Congress Could Be Close to Reauthorizing Workforce Investment Act

By Bill Leonard Aug 12, 2013
For the first time in more than 10 years, Congress could reauthorize the Workforce Investment Act (WIA) when lawmakers return to Capitol Hill for the fall session in September 2013.

On July 31, just hours before Congress adjourned for its traditional August recess, the Senate Health, Education, Labor and Pensions (HELP) Committee approved the WIA of 2013 (S. 1356) with a bipartisan vote of 18-3. The bill now goes to the full Senate, which could begin debating the measure by mid-September, according to sources familiar with the issue. A summary provided by several of the bill’s co-sponsors states that S. 1356 would:

Place a strong emphasis on the effective use of real-world data, performance indicators and evaluations to determine the impact of workforce investments.

Empower state and local workforce agencies to tailor training programs to their specific needs.

Emphasize real-world educational opportunities, such as incumbent-worker training and transitional jobs.

Align workforce systems with regional economic development and labor markets.

Apply a standard set of performance metrics to every workforce program the WIA supports.

The House passed its version of the reauthorization bill (H.R. 803) in March 2013 by a 215-202 vote that ran closely along party lines. Democratic leaders have said they oppose H.R. 803 because the measure would consolidate dozens of job-training programs and freeze current funding levels.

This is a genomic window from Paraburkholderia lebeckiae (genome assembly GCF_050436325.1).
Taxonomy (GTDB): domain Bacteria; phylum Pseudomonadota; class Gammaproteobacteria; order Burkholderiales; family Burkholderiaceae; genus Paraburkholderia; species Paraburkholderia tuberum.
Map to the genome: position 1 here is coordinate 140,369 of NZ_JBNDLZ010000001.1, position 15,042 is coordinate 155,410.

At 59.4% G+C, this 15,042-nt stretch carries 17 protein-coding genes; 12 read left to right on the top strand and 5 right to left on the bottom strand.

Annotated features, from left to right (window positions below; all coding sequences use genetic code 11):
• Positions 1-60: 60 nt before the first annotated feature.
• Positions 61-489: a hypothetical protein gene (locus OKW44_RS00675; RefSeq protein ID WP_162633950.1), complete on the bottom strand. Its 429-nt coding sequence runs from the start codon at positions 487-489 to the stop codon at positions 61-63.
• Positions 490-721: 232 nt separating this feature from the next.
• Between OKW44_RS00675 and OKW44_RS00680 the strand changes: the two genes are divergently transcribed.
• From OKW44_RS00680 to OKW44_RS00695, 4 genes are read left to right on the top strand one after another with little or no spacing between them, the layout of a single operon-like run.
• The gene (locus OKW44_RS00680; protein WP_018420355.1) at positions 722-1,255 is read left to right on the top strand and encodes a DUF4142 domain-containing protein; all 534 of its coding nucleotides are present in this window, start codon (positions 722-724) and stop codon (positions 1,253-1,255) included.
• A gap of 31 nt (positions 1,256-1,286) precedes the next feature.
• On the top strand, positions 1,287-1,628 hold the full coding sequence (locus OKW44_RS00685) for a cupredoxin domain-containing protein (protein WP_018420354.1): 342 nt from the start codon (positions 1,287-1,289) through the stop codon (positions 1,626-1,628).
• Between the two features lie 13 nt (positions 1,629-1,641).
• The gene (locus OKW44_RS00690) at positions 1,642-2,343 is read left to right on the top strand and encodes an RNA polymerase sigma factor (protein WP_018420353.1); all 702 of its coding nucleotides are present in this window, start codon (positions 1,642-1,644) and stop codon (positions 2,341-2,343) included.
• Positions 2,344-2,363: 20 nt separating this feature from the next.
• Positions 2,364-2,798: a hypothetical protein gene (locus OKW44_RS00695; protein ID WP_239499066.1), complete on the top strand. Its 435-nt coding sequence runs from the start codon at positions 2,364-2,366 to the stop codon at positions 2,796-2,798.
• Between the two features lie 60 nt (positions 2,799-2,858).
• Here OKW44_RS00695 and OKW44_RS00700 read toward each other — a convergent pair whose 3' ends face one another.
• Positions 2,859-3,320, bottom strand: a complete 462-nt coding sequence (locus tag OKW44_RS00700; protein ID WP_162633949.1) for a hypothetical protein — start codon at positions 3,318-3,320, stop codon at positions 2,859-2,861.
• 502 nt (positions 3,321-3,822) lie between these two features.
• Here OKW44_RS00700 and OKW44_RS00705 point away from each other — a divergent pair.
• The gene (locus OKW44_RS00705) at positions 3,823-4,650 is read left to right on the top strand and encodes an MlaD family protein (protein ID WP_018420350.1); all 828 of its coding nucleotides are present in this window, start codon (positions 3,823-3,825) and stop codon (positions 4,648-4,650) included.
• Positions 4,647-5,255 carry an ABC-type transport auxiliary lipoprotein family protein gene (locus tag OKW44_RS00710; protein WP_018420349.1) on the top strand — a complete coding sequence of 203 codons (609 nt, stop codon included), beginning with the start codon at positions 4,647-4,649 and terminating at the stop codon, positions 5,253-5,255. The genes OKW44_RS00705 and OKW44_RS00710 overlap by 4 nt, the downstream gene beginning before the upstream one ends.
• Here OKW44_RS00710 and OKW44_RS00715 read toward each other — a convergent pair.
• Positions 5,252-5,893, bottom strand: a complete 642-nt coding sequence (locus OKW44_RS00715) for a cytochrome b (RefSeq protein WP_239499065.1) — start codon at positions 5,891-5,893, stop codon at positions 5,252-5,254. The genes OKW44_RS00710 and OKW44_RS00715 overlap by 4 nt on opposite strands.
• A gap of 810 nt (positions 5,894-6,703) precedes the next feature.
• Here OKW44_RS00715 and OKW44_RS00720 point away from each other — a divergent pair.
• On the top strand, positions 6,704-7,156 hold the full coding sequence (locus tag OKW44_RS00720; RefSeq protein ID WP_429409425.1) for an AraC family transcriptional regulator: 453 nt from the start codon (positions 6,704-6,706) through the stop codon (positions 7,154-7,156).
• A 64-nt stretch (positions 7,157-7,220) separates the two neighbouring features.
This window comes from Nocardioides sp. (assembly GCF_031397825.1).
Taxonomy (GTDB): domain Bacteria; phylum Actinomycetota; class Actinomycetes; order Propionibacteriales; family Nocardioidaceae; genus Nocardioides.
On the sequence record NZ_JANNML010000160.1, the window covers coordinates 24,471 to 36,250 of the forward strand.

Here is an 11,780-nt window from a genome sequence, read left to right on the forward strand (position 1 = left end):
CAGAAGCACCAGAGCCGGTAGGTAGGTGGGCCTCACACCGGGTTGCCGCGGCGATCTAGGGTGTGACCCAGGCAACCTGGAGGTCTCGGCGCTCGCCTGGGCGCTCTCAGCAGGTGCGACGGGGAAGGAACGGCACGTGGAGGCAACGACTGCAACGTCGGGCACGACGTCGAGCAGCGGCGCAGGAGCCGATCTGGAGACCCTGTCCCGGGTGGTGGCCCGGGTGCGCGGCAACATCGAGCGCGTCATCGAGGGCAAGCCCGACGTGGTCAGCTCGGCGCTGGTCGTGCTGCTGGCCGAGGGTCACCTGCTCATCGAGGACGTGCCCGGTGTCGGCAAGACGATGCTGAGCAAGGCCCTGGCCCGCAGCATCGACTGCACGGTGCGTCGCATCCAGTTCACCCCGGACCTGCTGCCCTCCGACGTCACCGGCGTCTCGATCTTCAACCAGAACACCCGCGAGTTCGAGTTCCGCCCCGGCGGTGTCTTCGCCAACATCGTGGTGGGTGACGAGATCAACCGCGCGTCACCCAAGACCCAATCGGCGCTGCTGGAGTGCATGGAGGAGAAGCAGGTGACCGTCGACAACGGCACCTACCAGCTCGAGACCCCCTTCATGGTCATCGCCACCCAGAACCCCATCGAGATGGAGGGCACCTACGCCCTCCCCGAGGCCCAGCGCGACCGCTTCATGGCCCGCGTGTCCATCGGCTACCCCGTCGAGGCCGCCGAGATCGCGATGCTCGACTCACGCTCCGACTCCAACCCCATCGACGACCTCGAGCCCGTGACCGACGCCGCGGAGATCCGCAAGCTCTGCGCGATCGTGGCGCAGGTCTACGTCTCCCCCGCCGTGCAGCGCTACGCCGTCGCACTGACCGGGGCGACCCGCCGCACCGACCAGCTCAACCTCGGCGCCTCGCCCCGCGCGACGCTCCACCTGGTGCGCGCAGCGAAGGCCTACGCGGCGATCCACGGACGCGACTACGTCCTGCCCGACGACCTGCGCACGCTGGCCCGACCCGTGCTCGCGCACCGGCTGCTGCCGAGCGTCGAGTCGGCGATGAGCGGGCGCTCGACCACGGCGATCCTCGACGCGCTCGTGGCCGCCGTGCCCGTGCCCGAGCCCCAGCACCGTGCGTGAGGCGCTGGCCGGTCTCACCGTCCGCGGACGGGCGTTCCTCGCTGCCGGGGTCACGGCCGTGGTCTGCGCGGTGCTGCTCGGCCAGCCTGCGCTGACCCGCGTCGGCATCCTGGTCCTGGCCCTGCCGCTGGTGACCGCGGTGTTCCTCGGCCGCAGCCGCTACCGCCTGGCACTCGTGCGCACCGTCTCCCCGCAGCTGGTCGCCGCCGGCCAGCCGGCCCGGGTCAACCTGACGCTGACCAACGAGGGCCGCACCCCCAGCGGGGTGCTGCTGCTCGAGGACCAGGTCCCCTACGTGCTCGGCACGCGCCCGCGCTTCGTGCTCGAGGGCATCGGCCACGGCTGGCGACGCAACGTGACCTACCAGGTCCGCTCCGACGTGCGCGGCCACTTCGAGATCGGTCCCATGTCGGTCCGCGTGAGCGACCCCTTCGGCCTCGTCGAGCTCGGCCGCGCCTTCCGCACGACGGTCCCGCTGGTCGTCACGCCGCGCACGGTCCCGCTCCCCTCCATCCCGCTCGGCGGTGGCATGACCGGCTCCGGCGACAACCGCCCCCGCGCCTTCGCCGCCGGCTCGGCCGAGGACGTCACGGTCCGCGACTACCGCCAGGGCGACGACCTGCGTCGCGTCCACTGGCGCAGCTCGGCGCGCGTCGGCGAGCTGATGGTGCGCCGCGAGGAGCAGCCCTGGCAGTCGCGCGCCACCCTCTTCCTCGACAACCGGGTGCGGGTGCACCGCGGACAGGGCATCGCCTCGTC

Business groups including the U.S. Chamber of Commerce and the National Association of Manufacturers support the House bill, claiming the legislation would reduce federal mandates and red tape and would require state and local workforce development agencies to outline strategies for serving workers with disabilities and at-risk youth.

Meanwhile, the Senate’s reauthorization measure has drawn support from businesses and groups such as IBM, Siemens Corp., the AFL-CIO and the National Metro Business Alliance.

The WIA was passed in 1998 and was set to be reauthorized five years later; however, every effort on Capitol Hill to reauthorize the legislation since 2003 has stalled. Yearly budget deals and continuing congressional spending resolutions have extended the funding for the workforce training programs and grants that the WIA regulates. Business leaders and advocacy groups have urged Congress to pass a reauthorization, saying a revamp of the law is long overdue.

“America’s business leaders thank the members of the Senate HELP Committee for their bipartisan vote to advance the reauthorization of the Workforce Investment Act and continue building an American workforce that can compete and succeed,” said Eric Spiegel, president and CEO of Siemens Corp. and vice chair of the Business Roundtable’s Education and Workforce Committee. “We appreciate the efforts of policymakers to prioritize this issue and put Americans back to work. We urge the Senate and the House to come together on a bipartisan basis and, without further delay, reauthorize the programs that lead to credentials and skills valued by employers.”

Democratic leaders have indicated they are willing to work with House Republicans to make sure a reauthorization bill is passed this year.

House Minority Whip Steny Hoyer, D-Md., told reporters during a media briefing in late July that a conference committee could resolve the differences between the Senate and House versions.

“The path forward is obviously going to conference,” Hoyer said in the briefing. “It was a very positive step that the Senate passed a bill out of the HELP committee.”

Bill Leonard is a senior writer for SHRM.​


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